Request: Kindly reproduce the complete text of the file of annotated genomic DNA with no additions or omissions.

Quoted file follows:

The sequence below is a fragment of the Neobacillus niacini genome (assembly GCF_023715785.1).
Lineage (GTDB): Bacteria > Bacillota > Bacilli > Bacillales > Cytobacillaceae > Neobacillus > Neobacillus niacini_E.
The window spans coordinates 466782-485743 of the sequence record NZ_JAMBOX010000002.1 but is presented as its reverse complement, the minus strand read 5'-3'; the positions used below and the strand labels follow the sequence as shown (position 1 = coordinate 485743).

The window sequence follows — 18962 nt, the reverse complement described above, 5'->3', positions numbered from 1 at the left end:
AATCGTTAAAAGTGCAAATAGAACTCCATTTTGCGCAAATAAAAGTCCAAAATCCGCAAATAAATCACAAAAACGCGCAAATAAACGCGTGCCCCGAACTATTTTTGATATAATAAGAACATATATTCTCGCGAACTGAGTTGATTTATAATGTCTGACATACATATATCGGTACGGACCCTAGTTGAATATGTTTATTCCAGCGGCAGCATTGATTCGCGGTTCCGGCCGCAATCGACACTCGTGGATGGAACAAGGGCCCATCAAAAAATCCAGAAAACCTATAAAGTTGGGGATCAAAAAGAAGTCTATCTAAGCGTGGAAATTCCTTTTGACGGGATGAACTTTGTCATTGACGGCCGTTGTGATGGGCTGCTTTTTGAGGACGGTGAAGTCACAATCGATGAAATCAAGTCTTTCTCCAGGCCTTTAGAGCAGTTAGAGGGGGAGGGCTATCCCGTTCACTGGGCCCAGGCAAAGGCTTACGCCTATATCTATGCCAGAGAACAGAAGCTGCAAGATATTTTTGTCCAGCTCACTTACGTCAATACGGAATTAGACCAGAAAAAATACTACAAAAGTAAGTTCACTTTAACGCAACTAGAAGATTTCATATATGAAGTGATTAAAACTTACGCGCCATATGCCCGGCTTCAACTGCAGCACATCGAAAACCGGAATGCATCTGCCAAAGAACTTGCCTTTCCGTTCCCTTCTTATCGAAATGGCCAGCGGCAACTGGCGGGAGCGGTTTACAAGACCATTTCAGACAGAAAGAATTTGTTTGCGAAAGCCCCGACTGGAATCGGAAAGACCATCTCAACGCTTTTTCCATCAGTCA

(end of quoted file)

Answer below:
The sequence below is a fragment of the Neobacillus niacini genome (assembly GCF_023715785.1).
Lineage (GTDB): Bacteria > Bacillota > Bacilli > Bacillales > Cytobacillaceae > Neobacillus > Neobacillus niacini_E.
The window spans coordinates 466782-485743 of the sequence record NZ_JAMBOX010000002.1 but is presented as its reverse complement, the minus strand read 5'-3'; the positions used below and the strand labels follow the sequence as shown (position 1 = coordinate 485743).

The window sequence follows — 18962 nt, the reverse complement described above, 5'->3', positions numbered from 1 at the left end:
AATCGTTAAAAGTGCAAATAGAACTCCATTTTGCGCAAATAAAAGTCCAAAATCCGCAAATAAATCACAAAAACGCGCAAATAAACGCGTGCCCCGAACTATTTTTGATATAATAAGAACATATATTCTCGCGAACTGAGTTGATTTATAATGTCTGACATACATATATCGGTACGGACCCTAGTTGAATATGTTTATTCCAGCGGCAGCATTGATTCGCGGTTCCGGCCGCAATCGACACTCGTGGATGGAACAAGGGCCCATCAAAAAATCCAGAAAACCTATAAAGTTGGGGATCAAAAAGAAGTCTATCTAAGCGTGGAAATTCCTTTTGACGGGATGAACTTTGTCATTGACGGCCGTTGTGATGGGCTGCTTTTTGAGGACGGTGAAGTCACAATCGATGAAATCAAGTCTTTCTCCAGGCCTTTAGAGCAGTTAGAGGGGGAGGGCTATCCCGTTCACTGGGCCCAGGCAAAGGCTTACGCCTATATCTATGCCAGAGAACAGAAGCTGCAAGATATTTTTGTCCAGCTCACTTACGTCAATACGGAATTAGACCAGAAAAAATACTACAAAAGTAAGTTCACTTTAACGCAACTAGAAGATTTCATATATGAAGTGATTAAAACTTACGCGCCATATGCCCGGCTTCAACTGCAGCACATCGAAAACCGGAATGCATCTGCCAAAGAACTTGCCTTTCCGTTCCCTTCTTATCGAAATGGCCAGCGGCAACTGGCGGGAGCGGTTTACAAGACCATTTCAGACAGAAAGAATTTGTTTGCGAAAGCCCCGACTGGAATCGGAAAGACCATCTCAACGCTTTTTCCATCAGTCA